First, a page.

• Sense of Purpose: Fostering a sense of belonging by emphasizing each employee's contribution to the organization's mission and greater cause.
    • Team Collaboration: Cultivating a collaborative environment where individuals feel they are part of a cohesive team working towards common goals.
    • Professional Development: Offering opportunities for continuous professional growth and skill enhancement.
    • Social Events and Recognition: Organizing social events, office catered lunches, and implementing employee recognition programs.
    • Employee Feedback Mechanisms: Conducting regular employee satisfaction surveys to gauge sentiments and identify areas for improvement.
  3. Leadership Influence: Participants acknowledged the significant impact of leadership style and tone at the top on organizational culture and employee morale. Authentic and vulnerable leadership styles were emphasized, highlighting their positive outcomes, including:
    • Improved Productivity: Authentic leadership fosters an environment of trust and transparency, leading to enhanced productivity among employees.
    • Excellent Teamwork: Open communication and genuine leadership encourage collaboration and synergy within teams.
    • Reduced Turnover Rates: Employees tend to stay longer in organizations where they feel valued and connected, thereby reducing turnover rates.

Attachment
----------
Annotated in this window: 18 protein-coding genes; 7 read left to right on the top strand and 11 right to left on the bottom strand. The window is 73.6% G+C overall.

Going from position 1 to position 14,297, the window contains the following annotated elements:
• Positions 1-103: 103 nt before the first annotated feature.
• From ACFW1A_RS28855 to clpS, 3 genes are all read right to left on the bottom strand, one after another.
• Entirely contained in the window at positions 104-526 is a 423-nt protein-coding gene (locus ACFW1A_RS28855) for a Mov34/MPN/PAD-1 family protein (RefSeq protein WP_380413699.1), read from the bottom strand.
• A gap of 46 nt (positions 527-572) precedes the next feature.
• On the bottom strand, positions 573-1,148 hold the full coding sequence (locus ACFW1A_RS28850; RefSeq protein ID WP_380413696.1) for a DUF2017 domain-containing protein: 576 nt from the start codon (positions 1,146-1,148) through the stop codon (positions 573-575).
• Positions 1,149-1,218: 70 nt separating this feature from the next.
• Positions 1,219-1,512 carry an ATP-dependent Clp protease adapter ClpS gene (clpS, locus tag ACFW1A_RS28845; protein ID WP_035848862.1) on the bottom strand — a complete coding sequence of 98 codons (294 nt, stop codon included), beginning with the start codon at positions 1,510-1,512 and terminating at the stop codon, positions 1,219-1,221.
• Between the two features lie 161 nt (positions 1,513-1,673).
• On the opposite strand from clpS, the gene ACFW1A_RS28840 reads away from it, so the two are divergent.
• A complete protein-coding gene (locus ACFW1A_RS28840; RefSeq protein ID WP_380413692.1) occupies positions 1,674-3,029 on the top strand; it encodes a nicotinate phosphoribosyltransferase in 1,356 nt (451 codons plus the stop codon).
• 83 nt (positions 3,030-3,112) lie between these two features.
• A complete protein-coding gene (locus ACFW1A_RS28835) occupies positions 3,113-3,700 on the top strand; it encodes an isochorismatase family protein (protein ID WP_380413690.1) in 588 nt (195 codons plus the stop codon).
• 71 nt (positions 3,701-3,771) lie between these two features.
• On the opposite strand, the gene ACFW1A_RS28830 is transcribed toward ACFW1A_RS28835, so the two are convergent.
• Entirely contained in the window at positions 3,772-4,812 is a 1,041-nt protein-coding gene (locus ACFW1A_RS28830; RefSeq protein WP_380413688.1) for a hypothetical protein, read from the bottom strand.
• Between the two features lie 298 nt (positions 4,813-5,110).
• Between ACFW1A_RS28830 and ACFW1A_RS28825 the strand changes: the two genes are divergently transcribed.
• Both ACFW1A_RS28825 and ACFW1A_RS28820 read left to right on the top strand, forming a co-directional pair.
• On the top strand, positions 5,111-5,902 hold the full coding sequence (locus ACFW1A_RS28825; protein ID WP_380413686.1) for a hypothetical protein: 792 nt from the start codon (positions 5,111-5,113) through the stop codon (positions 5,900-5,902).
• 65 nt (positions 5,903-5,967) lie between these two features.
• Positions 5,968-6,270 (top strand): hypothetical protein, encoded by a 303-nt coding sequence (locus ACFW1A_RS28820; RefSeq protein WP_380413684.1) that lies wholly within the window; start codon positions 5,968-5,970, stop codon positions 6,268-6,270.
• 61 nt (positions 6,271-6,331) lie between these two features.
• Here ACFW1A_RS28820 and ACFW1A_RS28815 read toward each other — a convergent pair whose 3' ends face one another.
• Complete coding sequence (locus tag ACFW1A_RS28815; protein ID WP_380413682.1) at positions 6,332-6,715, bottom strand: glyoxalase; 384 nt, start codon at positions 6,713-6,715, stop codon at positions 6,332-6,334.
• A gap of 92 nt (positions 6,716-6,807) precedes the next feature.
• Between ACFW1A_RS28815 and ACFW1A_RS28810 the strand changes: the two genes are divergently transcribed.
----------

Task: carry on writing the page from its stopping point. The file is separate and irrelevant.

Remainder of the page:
• Increased Results: Authentic leadership ultimately leads to better organizational outcomes and results.

The discussion provided valuable insights into creating a motivating workplace environment within nonprofit organizations. By prioritizing the well-being and professional growth of employees, fostering a sense of purpose, and embracing authentic leadership, nonprofit CFOs can effectively nurture a culture of happiness, productivity, and success within their organizations. Continuing dialogues and proactive efforts in these areas are essential for sustained organizational growth and impact.

Creative Use of Office Spaces

The group shared experiences of moving from larger floor plans to a smaller footprint. This involved giving up fixed or assigned offices, reducing traditional storage space, and creating more collaborative spaces. The discussions points ranged from a complete move to a new smaller office or redesigning and downsizing existing space. Involving employees in the process and asking for their input helps is important to have a successful transformation.

Anatomy of a Breach

The breakfast meeting on May 17, 2023 focused on the anatomy of a cyber breach. Presenters Villy Savino and Larry Bazrod, both from CoreNet Global, described a cyber-attack at their organization and the lessons learned. With discussions from the group, we had the following take-aways:

  • Every organization is at risk, even if the organization has mainly public information, there are still personal data, such as employee or membership information that may need to be protected.